How a country deals with asylum seekers is a domestic issue that’s dealt with very differently across Europe. The EU has agreed on basic principles and on various instruments for a ‘Common European Asylum System’. But those principles are applied only sporadically, and often not at all. So it’s actually impossible speak of any
‘common’ European asylum policy today. Instead, countries are busy haggling about an allocation formula according to which the boat people could be distributed among all the countries of the European Union.

The same approach, again and again

Achermann is convinced that this isn’t a proper attempt at a solution. “People don’t function according to the way technocrats think”. Overall, it is striking that it’s the same solutions that are propagated, again and again. These include closed borders, camps in transit countries and protected zones in the countries of origin. The fact that these ideas are problematical is proven once again by history, as in the case of Western Sahara. In the border area between Algeria, Morocco and Mauretania, some 200,000 refugees have been waiting for a solution for 30 years. Meanwhile, a third generation of refugees is growing up in the camps. “And since the war in Bosnia, we all know what can happen in protected zones”, says Achermann, referring to the
massacre of Srebrenica.

François Crépeau has a different solution. He is the Special Rapporteur on the Human Rights of Migrants to the UN, and the incumbent of the Hans and Tamar Oppenheimer Chair in Public International Law at the Faculty of Law of McGill University. He proposes applying the completely free movement of persons to migrants. Whoever registers voluntarily in a country on arrival should be able to travel on afterwards into his or her country of choice. “Whoever has personal reasons to go to Sweden won’t stay in Estonia”, says Crépeau. He is thus proposing the exact opposite of the current situation, in which rigorous border controls have essentially turned the Schengen Agreement into waste paper.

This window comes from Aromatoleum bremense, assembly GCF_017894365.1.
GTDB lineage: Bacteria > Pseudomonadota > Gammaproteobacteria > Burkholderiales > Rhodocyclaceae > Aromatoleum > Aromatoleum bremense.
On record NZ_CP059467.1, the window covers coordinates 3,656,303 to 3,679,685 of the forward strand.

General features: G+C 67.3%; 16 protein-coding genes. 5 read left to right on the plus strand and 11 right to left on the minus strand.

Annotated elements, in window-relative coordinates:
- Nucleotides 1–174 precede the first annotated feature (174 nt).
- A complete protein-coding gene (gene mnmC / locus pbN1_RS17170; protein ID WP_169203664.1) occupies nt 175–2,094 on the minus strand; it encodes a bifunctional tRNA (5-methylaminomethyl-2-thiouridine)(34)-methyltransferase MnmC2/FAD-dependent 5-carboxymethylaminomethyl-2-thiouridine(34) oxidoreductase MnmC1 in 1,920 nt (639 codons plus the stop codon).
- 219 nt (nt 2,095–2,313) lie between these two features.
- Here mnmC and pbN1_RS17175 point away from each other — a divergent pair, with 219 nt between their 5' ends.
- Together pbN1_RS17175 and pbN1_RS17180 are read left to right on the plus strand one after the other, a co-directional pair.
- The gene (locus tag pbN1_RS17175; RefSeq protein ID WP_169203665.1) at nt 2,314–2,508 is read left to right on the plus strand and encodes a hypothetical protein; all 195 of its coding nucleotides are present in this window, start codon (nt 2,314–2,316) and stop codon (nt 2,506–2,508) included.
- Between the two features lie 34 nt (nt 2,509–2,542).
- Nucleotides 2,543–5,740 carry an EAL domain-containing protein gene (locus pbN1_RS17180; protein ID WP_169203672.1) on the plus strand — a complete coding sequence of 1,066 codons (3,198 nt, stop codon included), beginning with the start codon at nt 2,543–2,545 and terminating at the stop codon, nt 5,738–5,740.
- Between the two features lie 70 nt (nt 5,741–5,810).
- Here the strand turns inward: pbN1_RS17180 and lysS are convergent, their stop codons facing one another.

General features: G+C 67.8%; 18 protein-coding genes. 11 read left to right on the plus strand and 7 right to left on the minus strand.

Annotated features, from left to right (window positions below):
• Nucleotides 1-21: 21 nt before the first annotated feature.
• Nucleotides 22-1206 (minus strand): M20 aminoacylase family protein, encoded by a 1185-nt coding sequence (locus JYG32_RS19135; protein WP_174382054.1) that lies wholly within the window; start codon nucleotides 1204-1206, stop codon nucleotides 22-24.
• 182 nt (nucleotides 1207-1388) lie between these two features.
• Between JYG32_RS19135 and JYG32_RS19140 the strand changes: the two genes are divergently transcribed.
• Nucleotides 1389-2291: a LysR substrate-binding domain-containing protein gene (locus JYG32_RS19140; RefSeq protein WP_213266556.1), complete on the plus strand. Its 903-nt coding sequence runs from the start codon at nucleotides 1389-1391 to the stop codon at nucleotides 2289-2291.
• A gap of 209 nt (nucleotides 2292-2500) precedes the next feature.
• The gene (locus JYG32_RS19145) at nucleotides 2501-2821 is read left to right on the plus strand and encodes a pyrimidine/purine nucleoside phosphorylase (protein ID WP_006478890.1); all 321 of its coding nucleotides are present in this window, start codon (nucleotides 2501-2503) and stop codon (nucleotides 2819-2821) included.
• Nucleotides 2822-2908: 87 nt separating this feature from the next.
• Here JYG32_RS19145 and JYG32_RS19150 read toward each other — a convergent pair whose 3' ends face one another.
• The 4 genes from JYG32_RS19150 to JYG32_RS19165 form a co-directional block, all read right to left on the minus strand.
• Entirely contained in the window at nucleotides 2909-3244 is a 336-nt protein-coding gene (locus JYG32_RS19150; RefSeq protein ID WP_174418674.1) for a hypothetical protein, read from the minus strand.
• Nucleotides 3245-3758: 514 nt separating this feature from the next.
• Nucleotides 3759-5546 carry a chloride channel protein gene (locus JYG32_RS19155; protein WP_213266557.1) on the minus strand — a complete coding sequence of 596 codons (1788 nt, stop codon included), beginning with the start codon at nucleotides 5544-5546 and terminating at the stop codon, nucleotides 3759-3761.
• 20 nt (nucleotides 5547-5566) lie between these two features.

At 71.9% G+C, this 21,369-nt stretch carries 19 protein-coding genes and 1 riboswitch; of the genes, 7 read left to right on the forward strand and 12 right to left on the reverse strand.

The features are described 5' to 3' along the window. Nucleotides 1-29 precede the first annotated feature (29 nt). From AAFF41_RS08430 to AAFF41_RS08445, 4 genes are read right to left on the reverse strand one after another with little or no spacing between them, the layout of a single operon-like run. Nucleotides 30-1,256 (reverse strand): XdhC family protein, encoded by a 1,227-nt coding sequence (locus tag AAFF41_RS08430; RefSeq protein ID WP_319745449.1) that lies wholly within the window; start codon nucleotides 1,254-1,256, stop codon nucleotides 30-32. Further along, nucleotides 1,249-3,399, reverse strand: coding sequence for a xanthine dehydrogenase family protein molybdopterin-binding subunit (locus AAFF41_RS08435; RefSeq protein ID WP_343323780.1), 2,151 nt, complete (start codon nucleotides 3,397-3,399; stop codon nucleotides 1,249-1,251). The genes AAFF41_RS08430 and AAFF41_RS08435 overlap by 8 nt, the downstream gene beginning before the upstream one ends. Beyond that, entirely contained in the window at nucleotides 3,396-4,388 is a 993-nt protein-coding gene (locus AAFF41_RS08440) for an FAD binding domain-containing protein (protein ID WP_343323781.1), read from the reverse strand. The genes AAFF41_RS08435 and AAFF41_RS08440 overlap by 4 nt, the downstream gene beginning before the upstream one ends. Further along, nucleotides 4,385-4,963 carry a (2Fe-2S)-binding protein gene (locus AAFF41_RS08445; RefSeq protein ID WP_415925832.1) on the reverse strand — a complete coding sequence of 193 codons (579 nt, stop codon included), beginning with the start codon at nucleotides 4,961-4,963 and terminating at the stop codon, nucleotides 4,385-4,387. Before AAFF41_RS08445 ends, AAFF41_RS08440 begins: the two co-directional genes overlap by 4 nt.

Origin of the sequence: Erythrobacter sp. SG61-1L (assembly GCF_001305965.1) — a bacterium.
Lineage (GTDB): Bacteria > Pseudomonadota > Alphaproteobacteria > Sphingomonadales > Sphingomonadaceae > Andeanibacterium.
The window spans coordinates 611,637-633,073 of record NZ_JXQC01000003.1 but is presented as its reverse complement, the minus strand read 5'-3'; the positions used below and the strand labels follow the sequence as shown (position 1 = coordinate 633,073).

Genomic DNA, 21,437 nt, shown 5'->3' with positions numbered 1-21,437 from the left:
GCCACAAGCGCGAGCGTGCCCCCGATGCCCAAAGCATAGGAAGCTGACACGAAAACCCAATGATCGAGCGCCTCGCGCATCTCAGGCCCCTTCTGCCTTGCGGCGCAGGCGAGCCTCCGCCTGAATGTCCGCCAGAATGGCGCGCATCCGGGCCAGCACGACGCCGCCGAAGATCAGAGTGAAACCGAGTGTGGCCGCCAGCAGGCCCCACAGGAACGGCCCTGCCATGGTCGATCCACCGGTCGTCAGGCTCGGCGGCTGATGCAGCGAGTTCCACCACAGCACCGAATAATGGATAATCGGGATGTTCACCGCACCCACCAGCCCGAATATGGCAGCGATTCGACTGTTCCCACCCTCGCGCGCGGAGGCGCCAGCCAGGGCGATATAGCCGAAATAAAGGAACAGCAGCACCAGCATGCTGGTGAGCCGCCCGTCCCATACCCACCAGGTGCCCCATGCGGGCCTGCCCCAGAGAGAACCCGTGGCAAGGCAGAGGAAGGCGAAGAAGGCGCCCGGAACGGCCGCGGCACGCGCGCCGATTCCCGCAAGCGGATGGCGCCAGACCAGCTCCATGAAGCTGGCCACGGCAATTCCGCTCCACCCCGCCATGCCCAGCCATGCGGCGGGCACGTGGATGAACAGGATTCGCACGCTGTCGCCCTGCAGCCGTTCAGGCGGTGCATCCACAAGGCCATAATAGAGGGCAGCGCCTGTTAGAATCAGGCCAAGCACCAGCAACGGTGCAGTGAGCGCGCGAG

Creating legal channels

And instead of continuing to invest huge sums into securing borders, Crépeau proposes controlled mobility and controlled migration channels. For example, he suggests that teams should go to the migrants’ home countries and choose a certain number of people every year to be allowed to come to Europe. “I’m convinced that people would wait for their legal opportunity to come, instead of spending immense amounts of money on a very risky, illegal endeavour”, said Crépeau recently when he visited Bern to give a lecture. And he also pointed out that people smugglers will always be one step ahead of border authorities.

This conviction is shared by Achermann. He points to the refugee catastrophe that helped coin the phrase ‘boat people’ in the first place. At the end of the war in Vietnam in 1975, 2.5 million people tried to flee from the communist regime there, using rickety boats to try and get to Laos, Cambodia or China. Some 200,000 people died in the process. In the late 1970s, the USA established the Orderly Departure Program, which offered people an opportunity to emigrate through legal channels. More than 600,000 people were allowed to leave as a result. “This would be a good approach for Europe – only it’s politically unpopular, and there isn’t a single country that would support it”, says Achermann.

Europe: a childhood dream

What are the reasons and the expectations that drive asylum seekers to risk their lives? David Loher, a PhD student at the University of Bern, has investigated this in the project ‘How does border occur?’. His research focusses on the question of how migrants and state authorities deal with borders. “Borders are constantly being created anew, subverted and reformulated by those on all sides”, says Loher.

He has been examining the biographies of Tunisian asylum seekers who came to Switzerland shortly after the fall of the dictator Ben Ali. The ‘harraga’ – their clandestine journey across the Mediterranean – is an important collective topic among the Tunisian youth, says Loher. “In contrast to refugees from failed states such as Eritrea, or crisis zones such as Syria and Iraq, young Tunisians fled from high youth unemployment, an authoritarian regime and rigid family structures”. In most cases, however, the harraga remained imaginary. It was different during the turmoil of the revolution when the state security apparatus was weakened: tens of thousands seized the opportunity to get out. But in many cases – some voluntary, others involuntary – this only ended in a return journey home.